© 2016 Shmoop University, Inc. All rights reserved.
The Secret Miracle

The Secret Miracle


by Jorge Luis Borges

Jaromir Hladik

Character Analysis

The Kafka in Him

Jaromir is a Jewish writer living in Prague. Hmm...who does that remind us of? We're glad we asked. Jaromir bears a striking resemblance to another Jewish Czech intellectual, Franz Kafka. Since Borges really admired Kafka, we're pretty sure this is intentional. In fact, we're certain.

Like Borges' protagonist, Kafka used to live on the famous street in Prague known as the Zeltnergasse. The thing is, by the 1930s, when Jaromir Hladik is living there, it's not called the "Zeltnergasse" anymore: that was just its German name back in the days of the Austro-Hungarian Empire (which lasted until 1918). We promise we have a point! Because Borges uses this anachronism – that is, calling the street Zeltnergasse long after it no longer actually goes by that name – he pretty much hits us over the head with it: Jaromir is supposed to remind us of Kafka.

Okay, have we convinced you yet? Good. Now, why would Borges want to compare his protagonist to Kafka? Well, we think it might have something to do with the political events of our author's day. Allow us to explain: in Argentina in 1943, there was a lot of sympathy for Germany and its allies. In fact, a lot of Nazis sought refuge in Argentina after Germany lost the war.

But Mr. Borges did not share the sympathy of his countrymen. And in fact, this story can be seen as a protest against German anti-Semitism. Comparing his protagonist to Kafka – a writer generally regarded as a genius – lets the reader know that Jaromir is smart, cultured, and (like Kafka) the victim of an unfortunately short life. He is basically saying, "Hey, anti-Semitic Argentines: if you can hold Kafka in high regard even though he's Jewish, you should be able to have some respect for this guy Jaromir Hladik, too. Oh, and for that matter, you should have respect for people regardless of their religion or culture." Take that, readers.

Gotta Love Him

Even aside from this comparison to Kafka, Jaromir Hladik is a pretty sympathetic character. He's smart, charmingly self-deprecating, and a little bit insecure about his writing.

All the books he had sent to the press left him with complex regret. (4)

Poor Jaromir. We've all been there. (He actually reminds us a lot of Owen Wilson's character in Midnight in Paris.)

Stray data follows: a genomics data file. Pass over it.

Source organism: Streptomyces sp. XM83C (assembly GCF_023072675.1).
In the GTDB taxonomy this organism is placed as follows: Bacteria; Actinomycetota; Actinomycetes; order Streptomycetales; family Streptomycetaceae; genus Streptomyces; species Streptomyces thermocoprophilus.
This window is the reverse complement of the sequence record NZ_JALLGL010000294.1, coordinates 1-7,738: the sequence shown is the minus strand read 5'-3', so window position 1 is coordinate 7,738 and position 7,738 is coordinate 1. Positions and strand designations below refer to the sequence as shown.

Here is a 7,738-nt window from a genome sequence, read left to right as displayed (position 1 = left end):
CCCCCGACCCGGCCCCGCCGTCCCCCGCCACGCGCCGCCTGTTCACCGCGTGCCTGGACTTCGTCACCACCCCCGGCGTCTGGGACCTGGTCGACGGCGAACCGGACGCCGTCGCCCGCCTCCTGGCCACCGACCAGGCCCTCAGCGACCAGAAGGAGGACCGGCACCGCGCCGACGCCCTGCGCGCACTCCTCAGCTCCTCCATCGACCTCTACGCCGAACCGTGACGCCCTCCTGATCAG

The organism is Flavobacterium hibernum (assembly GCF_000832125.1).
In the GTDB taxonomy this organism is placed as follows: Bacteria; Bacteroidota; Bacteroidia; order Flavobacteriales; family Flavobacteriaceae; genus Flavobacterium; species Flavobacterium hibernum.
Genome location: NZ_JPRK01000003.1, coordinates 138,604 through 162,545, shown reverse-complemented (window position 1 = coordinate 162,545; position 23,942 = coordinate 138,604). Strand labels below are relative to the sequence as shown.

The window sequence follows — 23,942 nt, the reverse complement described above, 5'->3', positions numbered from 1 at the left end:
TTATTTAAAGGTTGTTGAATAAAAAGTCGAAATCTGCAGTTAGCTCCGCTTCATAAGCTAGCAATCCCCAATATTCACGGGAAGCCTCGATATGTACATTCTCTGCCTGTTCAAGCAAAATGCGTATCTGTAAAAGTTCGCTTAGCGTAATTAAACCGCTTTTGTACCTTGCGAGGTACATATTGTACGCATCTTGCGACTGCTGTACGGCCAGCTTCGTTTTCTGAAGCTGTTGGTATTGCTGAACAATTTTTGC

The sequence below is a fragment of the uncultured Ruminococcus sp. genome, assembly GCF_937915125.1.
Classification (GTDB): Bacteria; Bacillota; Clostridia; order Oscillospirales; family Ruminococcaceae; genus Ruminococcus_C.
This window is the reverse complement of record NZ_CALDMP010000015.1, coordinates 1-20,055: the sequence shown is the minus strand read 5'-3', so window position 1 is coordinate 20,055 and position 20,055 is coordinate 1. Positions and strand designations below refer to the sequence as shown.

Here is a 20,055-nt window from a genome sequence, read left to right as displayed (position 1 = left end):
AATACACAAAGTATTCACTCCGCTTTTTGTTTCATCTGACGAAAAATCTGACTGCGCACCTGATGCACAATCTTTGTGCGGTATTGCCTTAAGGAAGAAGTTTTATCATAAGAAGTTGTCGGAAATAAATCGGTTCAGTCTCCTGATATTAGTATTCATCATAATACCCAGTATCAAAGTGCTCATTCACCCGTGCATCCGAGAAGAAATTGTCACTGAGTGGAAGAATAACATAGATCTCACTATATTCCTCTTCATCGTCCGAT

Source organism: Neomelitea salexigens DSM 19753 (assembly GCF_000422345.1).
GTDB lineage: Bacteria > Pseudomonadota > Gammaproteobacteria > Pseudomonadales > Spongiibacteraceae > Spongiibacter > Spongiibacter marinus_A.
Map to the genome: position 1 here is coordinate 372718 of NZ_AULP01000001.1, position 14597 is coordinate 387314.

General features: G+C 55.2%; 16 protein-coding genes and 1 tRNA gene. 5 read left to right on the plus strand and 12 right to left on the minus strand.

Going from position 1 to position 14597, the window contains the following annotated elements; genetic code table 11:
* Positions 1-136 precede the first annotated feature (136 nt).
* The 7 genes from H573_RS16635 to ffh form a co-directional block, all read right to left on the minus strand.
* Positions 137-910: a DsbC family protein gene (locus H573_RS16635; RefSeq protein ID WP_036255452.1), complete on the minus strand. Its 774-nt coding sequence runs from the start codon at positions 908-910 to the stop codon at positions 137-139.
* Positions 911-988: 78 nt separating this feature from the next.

Sure, he has his faults: for example, he likes to judge other people by what they've accomplished, while he expects to be judged on what he plans on doing. Oh, and he's also a little obsessive. But hey, who's perfect? When Borges tells us about Jaromir's little neuroses, we completely understand: we've all either felt the same thing before, or met someone who has.

Emotions on High

Did you find it a little strange that Jaromir is totally able to empathize with his Nazi captors? Well, we did. Jaromir notices little things about them, like the way they avoid his eyes and speak in low voices on the morning of his execution. When time is frozen, he imagines they must be as confused as he is, and wishes he could speak to them. He even uses one of them as a model for his main character:

He came to love the courtyard, the prison; one of the faces that stood before him altered his conception of Römerstadt's character. (12)

Came to love it? Yikes. Any thoughts of anger or hatred towards his oppressors are completely absent from Jaromir's mind. His real enemies, like Römerstadt's, are not external but internal. In other words, they're the products of his own imagination. (For more on this, check out our section on "Character Role Identification.")

Is this just an attempt by Borges to make Jaromir more agreeable to Argentine Nazi-sympathizers? Or is it an indication that the internal, abstract world of the mind is more important than the external world of politics and petty prejudices?

Writing His Own Life

And last but definitely not least, we can't forget that our buddy Jaromir is a writer. This makes the whole thing pretty meta (story-within-a-story-within-a-story), and make us wonder: does Borges identify with his protagonist? What other effects do Jaromir's career as a writer have on "The Secret Miracle"? Why does the design and structure of The Enemies suit him so well? Oh, and why will it redeem his entire career? These aren't easy questions, but they're definitely something to think about.